Vernier Software and Technology
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Electrochemistry: Voltaic Cells

Figure from experiment 20 from Advanced Chemistry with Vernier

Introduction

In electrochemistry, a voltaic cell is a specially prepared system in which an oxidation-reduction reaction occurs spontaneously. This spontaneous reaction produces an easily measured electrical potential. Voltaic cells have a variety of uses.

In this experiment, you will prepare a variety of semi-microscale voltaic cells in a 24-well test plate. A voltaic cell is constructed by using two metal electrodes and solutions of their respective salts (the electrolyte component of the cell) with known molar concentrations. In Parts I and II of this experiment, you will use a Voltage Probe to measure the potential of a voltaic cell with copper and lead electrodes. You will then test two voltaic cells that have unknown metal electrodes and, through careful measurements of the cell potentials, identify the unknown metals. In Part III of the experiment, you will measure the potential of a special type of voltaic cell called a concentration cell. In the first concentration cell, you will observe how a voltaic cell can maintain a spontaneous redox reaction with identical copper metal electrodes, but different electrolyte concentrations. You will then measure the potential of a second concentration cell and use the Nernst equation to calculate the solubility product constant, Ksp, for lead iodide, PbI2.

Objectives

In this experiment, you will

  • Prepare a Cu-Pb voltaic cell and measure its potential.
  • Test two voltaic cells that use unknown metal electrodes and identify the metals.
  • Prepare a copper concentration cell and measure its potential.
  • Prepare a lead concentration cell and measure its potential.
  • Use the Nernst equation to calculate the Ksp of PbI2.

Sensors and Equipment

This experiment features the following Vernier sensors and equipment.

Option 1

Option 2

Additional Requirements

You may also need an interface and software for data collection. What do I need for data collection?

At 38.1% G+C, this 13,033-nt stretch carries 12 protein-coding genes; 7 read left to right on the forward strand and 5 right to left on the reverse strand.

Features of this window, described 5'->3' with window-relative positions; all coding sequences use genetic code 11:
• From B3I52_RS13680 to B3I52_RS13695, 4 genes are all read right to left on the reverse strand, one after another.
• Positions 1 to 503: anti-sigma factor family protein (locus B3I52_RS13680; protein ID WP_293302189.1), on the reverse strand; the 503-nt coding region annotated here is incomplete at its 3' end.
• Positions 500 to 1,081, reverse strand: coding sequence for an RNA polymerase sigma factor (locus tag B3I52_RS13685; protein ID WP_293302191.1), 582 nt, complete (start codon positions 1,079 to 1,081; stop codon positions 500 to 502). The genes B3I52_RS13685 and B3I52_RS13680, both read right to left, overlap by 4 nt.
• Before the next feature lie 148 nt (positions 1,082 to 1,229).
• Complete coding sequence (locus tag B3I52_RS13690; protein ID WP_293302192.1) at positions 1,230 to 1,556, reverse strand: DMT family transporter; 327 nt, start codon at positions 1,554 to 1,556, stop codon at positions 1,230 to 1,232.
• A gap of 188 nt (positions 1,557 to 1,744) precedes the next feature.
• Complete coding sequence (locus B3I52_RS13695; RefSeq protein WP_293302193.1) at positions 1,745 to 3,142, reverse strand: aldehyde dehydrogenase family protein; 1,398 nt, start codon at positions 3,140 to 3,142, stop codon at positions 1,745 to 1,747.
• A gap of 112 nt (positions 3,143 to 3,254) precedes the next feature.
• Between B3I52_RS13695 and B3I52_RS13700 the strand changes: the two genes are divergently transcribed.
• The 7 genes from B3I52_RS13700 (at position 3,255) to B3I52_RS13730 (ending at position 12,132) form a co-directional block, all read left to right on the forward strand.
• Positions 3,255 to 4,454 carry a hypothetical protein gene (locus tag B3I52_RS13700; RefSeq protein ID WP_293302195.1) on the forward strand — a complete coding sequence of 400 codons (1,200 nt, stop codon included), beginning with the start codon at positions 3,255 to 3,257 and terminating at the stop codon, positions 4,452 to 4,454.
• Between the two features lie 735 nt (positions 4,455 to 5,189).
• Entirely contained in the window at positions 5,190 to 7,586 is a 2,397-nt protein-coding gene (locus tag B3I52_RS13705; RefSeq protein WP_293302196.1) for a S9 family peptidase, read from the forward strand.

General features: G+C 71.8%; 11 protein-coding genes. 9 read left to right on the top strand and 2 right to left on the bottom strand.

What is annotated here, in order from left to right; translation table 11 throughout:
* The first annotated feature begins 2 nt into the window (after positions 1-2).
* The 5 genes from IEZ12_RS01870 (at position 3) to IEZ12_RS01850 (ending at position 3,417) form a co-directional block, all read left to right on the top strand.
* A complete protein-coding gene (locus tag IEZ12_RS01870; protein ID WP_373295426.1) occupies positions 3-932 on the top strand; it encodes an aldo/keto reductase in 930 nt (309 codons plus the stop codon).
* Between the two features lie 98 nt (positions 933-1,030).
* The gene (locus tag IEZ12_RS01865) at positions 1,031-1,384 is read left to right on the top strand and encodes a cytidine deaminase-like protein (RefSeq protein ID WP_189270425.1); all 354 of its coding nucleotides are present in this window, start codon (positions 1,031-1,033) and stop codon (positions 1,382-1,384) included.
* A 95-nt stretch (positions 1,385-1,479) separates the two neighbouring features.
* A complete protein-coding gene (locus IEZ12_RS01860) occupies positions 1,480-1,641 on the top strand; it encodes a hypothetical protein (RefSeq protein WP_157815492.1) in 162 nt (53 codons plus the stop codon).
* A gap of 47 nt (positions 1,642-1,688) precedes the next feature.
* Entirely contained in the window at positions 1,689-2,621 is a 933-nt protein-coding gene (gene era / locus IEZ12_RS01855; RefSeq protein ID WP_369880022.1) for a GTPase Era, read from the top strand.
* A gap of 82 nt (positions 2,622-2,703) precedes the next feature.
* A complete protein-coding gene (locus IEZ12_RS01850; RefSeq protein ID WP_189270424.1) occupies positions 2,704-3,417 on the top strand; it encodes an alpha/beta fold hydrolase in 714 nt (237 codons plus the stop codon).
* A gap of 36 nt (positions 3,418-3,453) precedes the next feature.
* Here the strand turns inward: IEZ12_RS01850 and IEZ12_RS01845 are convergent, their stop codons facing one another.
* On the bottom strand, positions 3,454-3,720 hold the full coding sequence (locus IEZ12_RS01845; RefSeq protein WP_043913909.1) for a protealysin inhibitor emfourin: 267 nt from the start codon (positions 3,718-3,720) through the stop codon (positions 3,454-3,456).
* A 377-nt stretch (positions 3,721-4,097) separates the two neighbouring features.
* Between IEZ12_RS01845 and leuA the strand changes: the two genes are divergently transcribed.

Standards Correlations

See all standards correlations for Advanced Chemistry with Vernier »

Advanced Chemistry with Vernier

See other experiments from the lab book.

1The Determination of a Chemical Formula
2The Determination of the Percent Water in a Compound
3The Molar Mass of a Volatile Liquid
4Using Freezing-Point Depression to Find Molecular Weight
5The Molar Volume of a Gas
6Standardizing a Solution of Sodium Hydroxide
7Acid-Base Titration
8An Oxidation-Reduction Titration: The Reaction of Fe2+ and Ce4+
9Determining the Mole Ratios in a Chemical Reaction
10The Determination of an Equilibrium Constant
11Investigating Indicators
12The Decomposition of Hydrogen Peroxide
13Determining the Enthalpy of a Chemical Reaction
14ASeparation and Qualitative Analysis of Cations
14BSeparation and Qualitative Analysis of Anions
15AThe Synthesis of Alum
15BThe Analysis of Alum
16Conductimetric Titration and Gravimetric Determination of a Precipitate
17Determining the Concentration of a Solution: Beer's Law
18Liquid Chromatography
19Buffers
20Electrochemistry: Voltaic Cells
21Electroplating
22The Synthesis and Analysis of Aspirin
23Determining the Ksp of Calcium Hydroxide
24Determining Ka by the Half-Titration of a Weak Acid
25The Rate and Order of a Chemical Reaction
26The Enthalpy of Neutralization of Phosphoric Acid
27α, β, and γ
28Radiation Shielding
29The Base Hydrolysis of Ethyl Acetate
30Exploring the Properties of Gases
31Determining Avogadro's Number
32Potentiometric Titration of Hydrogen Peroxide
33Determining the Half-Life of an Isotope
34Vapor Pressure and Heat of Vaporization
35Rate Determination and Activation Energy

Experiment 20 from Advanced Chemistry with Vernier Lab Book

<i>Advanced Chemistry with Vernier</i> book cover

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